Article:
I will actually try and not let this happen from now on, as I suspect these next few weeks are probably going to feel like a bit of a blur. As such, a reasonable account of this interesting time might actually be worth reading in years to come.

This last week just gone has probably been the most interesting since my last post. It started in fine style, with a Sunday arvo pub crawl with the Fuzzy Logic crew. This was organised to farewell Tim and myself, as we are both leaving Canberra. Of course, I will be back, and will certainly rejoin the Fuzzy crew on my return. There was some discussion about me being the Europe science correspondent while I'm away in Italy, which would be kind of fun to do, if the technology will allow it . It's been fun!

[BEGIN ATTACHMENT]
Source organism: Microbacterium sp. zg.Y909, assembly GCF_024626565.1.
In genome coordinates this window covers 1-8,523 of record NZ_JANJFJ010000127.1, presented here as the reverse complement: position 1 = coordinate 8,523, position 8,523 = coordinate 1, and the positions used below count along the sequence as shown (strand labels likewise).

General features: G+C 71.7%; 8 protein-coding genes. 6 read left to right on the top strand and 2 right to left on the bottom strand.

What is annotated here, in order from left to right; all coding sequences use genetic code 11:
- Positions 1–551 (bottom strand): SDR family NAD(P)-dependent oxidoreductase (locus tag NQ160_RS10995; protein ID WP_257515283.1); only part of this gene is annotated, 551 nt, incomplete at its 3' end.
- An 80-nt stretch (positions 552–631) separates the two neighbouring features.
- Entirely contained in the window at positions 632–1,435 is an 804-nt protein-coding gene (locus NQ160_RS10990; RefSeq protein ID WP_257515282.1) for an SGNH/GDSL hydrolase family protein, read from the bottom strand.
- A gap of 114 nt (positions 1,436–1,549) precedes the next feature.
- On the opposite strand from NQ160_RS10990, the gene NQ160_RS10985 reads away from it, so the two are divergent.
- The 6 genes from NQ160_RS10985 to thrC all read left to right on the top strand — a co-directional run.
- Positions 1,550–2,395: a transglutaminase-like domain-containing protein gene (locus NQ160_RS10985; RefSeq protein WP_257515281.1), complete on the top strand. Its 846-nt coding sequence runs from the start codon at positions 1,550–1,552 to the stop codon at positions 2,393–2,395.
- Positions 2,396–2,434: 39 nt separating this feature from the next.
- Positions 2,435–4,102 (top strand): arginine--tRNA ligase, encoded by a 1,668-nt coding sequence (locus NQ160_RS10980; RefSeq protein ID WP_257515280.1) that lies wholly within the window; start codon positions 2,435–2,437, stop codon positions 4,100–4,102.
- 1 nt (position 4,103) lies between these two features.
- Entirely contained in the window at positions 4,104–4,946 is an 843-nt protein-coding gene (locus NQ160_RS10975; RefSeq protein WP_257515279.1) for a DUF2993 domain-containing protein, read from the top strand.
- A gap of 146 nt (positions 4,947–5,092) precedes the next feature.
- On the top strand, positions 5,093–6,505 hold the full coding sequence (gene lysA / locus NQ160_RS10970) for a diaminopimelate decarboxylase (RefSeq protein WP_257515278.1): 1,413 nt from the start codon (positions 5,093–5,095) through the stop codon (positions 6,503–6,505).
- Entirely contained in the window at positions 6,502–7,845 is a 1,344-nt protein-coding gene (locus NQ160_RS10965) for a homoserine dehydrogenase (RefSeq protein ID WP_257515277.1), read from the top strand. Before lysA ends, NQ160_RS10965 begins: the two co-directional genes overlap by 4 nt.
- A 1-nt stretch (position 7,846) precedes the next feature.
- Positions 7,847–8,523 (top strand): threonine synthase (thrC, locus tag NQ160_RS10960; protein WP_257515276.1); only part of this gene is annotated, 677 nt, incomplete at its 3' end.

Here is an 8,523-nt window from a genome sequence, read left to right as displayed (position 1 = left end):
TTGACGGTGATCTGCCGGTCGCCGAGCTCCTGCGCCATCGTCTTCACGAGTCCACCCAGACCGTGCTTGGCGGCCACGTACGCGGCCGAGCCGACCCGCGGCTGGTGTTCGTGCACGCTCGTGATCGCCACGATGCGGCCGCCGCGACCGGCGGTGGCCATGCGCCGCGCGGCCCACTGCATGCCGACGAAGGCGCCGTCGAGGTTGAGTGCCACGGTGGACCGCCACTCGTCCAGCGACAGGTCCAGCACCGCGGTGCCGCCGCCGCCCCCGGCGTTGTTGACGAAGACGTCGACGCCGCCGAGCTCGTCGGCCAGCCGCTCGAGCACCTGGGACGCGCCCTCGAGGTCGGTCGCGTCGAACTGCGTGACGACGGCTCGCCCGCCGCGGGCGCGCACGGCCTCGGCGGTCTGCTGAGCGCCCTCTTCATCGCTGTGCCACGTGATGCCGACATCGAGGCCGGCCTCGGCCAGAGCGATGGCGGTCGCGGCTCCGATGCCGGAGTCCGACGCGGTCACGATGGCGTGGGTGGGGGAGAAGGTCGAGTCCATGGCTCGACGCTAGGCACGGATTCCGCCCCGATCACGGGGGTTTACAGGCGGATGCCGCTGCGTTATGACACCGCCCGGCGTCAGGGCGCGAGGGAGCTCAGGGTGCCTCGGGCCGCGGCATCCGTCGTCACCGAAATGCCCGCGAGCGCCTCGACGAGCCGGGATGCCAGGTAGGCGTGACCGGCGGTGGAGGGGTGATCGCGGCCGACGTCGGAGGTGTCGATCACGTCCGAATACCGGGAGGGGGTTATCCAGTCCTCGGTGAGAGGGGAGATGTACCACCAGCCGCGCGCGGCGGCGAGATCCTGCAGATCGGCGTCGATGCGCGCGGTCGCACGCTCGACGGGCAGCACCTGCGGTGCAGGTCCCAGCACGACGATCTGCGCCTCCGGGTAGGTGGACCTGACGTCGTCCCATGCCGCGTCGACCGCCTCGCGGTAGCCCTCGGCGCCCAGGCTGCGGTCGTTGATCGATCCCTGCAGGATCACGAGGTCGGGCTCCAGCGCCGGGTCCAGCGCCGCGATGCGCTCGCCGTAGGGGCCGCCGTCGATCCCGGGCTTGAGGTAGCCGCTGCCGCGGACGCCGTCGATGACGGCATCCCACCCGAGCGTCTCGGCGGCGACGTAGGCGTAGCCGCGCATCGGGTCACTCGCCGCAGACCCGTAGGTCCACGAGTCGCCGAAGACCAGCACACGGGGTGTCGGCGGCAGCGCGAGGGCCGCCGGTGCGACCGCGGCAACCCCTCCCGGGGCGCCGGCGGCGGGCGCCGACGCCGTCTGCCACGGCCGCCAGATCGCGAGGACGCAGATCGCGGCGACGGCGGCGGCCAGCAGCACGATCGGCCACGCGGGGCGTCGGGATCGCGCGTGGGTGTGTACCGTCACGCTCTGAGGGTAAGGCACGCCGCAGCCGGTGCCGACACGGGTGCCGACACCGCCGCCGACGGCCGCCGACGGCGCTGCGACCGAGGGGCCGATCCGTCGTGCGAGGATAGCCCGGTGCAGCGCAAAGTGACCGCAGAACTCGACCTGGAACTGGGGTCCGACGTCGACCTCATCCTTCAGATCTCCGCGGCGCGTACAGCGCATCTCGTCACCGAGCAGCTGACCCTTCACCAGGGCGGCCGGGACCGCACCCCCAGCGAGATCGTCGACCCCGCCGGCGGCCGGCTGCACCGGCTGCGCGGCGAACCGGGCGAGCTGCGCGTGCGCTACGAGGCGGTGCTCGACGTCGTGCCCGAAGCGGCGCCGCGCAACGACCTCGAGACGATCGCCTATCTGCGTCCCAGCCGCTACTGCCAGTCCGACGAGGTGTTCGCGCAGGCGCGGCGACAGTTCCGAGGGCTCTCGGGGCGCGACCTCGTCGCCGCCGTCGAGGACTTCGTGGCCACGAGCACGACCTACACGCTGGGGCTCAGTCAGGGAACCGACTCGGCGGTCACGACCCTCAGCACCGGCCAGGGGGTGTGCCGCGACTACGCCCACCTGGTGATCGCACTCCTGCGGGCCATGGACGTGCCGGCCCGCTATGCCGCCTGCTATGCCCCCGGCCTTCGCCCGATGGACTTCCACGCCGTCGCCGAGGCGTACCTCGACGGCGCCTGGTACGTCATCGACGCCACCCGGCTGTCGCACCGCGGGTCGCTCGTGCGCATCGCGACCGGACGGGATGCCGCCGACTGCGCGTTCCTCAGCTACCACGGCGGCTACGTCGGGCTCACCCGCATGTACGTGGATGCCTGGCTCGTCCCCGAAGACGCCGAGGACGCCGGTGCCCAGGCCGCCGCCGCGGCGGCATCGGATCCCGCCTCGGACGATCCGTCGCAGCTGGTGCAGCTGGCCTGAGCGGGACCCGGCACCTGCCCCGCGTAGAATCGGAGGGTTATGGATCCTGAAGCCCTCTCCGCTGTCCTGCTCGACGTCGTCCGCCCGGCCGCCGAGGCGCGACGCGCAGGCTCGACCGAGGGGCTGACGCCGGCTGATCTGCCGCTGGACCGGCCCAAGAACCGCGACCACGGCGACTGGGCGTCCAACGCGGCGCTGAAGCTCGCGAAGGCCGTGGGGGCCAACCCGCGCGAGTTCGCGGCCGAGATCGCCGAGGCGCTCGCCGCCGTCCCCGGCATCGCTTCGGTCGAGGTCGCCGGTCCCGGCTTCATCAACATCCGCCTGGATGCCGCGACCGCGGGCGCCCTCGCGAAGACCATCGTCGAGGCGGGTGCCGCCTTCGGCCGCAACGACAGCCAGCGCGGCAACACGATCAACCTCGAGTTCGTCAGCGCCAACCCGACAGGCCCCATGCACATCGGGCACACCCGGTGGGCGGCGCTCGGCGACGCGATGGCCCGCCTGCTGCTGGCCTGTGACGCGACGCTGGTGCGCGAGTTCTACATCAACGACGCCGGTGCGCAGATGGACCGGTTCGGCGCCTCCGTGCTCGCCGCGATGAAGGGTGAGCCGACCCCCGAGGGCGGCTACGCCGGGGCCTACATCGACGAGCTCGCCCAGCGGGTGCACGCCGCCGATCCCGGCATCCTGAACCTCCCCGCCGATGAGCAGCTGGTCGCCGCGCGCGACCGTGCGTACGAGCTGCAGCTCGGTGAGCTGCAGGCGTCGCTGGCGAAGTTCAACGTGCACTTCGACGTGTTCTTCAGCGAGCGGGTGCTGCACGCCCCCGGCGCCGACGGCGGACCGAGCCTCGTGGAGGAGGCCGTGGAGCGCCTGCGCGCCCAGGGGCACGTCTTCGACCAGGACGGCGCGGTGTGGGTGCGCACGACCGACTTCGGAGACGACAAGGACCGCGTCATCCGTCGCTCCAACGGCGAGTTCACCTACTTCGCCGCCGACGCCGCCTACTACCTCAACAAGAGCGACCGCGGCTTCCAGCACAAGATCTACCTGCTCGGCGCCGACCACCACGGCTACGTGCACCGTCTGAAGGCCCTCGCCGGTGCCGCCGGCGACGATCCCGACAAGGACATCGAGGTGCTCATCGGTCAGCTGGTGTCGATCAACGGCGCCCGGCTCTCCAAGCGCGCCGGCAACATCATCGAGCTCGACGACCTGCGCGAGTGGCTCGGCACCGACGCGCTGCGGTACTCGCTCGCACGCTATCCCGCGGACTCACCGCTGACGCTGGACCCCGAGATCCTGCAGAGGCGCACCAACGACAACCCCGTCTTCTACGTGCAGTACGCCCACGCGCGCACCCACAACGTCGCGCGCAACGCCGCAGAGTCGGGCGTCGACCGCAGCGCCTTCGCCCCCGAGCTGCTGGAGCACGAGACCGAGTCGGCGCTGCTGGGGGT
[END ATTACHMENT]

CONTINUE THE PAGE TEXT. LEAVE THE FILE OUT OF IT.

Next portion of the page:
Perhaps my biggest news of the week was my resignation from the ANU Postgraduate Student Association (PARSA). This, unfortunately, was always going to be a little more complicated that just a simple goodbye, by virtue of the current low numbers on the council. With myself as Vice-President, and Grant as president both resigning, it was in both our interests to ensure that we at least recuited enough people to replace us. I am very happy to say that we achieved far better than this. At our final council meeting yesterday, six new PRC members were co-opted, as well as a couple of new social team members. This was the result of a pretty intensive week long recruitment drive (it was O'week this week, so there were plenty of new postgrad students around) which Grant and I were most involved with. It was great to see it pay off, and to leave PARSA on a bit of a high. A lot more students are needed for the council to truly regain it's strength, but the quality of the new recruits seemed to be pretty high, so I think the future looks good.